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  43. Acting Intentionally and Minimal Abilities.Michael J. Costa - 1986 - Analysis 46 (3):144 - 147.
  44. GE ANSCOMBE, Human Life, Action and Ethics.Sergio Cremaschi - 2008 - Rivista di Filosofia Neo-Scolastica 100 (2):431.
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  45. Gossip: An Intention-Based Account.Margaret A. Cuonzo - 2008 - Journal of Social Philosophy 39 (1):131–140.
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  46. Motive and Intention.G. D. - 1973 - Review of Metaphysics 27 (1):139-139.
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  47. Intention and Permissibility, II.Jonathan Dancy - 2000 - Aristotelian Society Supplementary Volume 74 (1):319–338.
    [T. M. Scanlon] It is clearly impermissible to kill one person because his organs can be used to save five others who are in need of transplants. It has seemed to many that the explanation for this lies in the fact that in such cases we would be intending the death of the person whom we killed, or failed to save. What makes these actions impermissible, however, is not the agent's intention but rather the fact that the benefit envisaged does (...)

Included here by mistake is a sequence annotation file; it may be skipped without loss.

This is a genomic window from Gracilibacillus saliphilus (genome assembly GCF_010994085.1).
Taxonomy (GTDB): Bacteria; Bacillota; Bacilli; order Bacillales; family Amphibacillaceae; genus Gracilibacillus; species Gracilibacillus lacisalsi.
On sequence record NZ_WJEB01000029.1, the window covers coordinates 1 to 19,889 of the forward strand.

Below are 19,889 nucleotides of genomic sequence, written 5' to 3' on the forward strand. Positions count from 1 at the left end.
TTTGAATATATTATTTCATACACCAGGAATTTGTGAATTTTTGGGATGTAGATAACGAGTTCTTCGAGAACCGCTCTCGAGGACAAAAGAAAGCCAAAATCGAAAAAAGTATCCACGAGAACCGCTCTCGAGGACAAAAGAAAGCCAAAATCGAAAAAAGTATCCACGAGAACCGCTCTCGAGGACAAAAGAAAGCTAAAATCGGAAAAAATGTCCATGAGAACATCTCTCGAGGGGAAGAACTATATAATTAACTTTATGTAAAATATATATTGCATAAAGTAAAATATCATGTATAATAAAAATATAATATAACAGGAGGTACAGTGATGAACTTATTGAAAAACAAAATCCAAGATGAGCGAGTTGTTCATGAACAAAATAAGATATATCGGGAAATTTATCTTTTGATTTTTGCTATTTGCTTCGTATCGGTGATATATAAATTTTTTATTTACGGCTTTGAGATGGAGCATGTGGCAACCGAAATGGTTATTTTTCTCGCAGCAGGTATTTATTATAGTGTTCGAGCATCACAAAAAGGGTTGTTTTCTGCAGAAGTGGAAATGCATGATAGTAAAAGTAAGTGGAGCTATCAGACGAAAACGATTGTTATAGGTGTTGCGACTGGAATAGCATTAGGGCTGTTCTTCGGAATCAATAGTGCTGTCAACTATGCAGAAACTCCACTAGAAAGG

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  48. Intentions et signification de l'énonciation.David Davies - 2005 - Philosophiques 32 (1):83-99.
    J’évalue de manière critique un certain nombre de thèses concernant la façon dont l’intention peut compléter ou supplanter la convention dans une théorie de l’interprétation. Je soutiens que la signification de l’énonciation ne peut être identifiée aux intentions du locuteur, qu’elles soient réelles ou attribuées. Ou bien l’identification de la signification de l’énonciation aux intentions réelles ne réussit pas à attribuer un rôle déterminant véritable à ces intentions, ou bien elle échoue à rendre compte de la manière dont ces intentions (...)
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  49. Intending.Lawrence H. Davis & John F. M. Hunter - 1979 - Philosophical Review 88 (4):652.
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  50. Agents and Their Actions.Maximilian de Gaynesford (ed.) - 2011 - Wiley-Blackwell.
    Reflecting a recent flourishing of creative thinking in the field, _Agents and Their Actions_ presents seven newly commissioned essays by leading international philosophers that highlight the most recent debates in the philosophy of action Features seven internationally significant authors, including new work by two of philosophy's ‘super stars’, John McDowell and Joseph Raz Presents the first clear indication of how John McDowell is extending his path-breaking work on intentionality and perceptual experience towards an account of action and agency Covers all (...)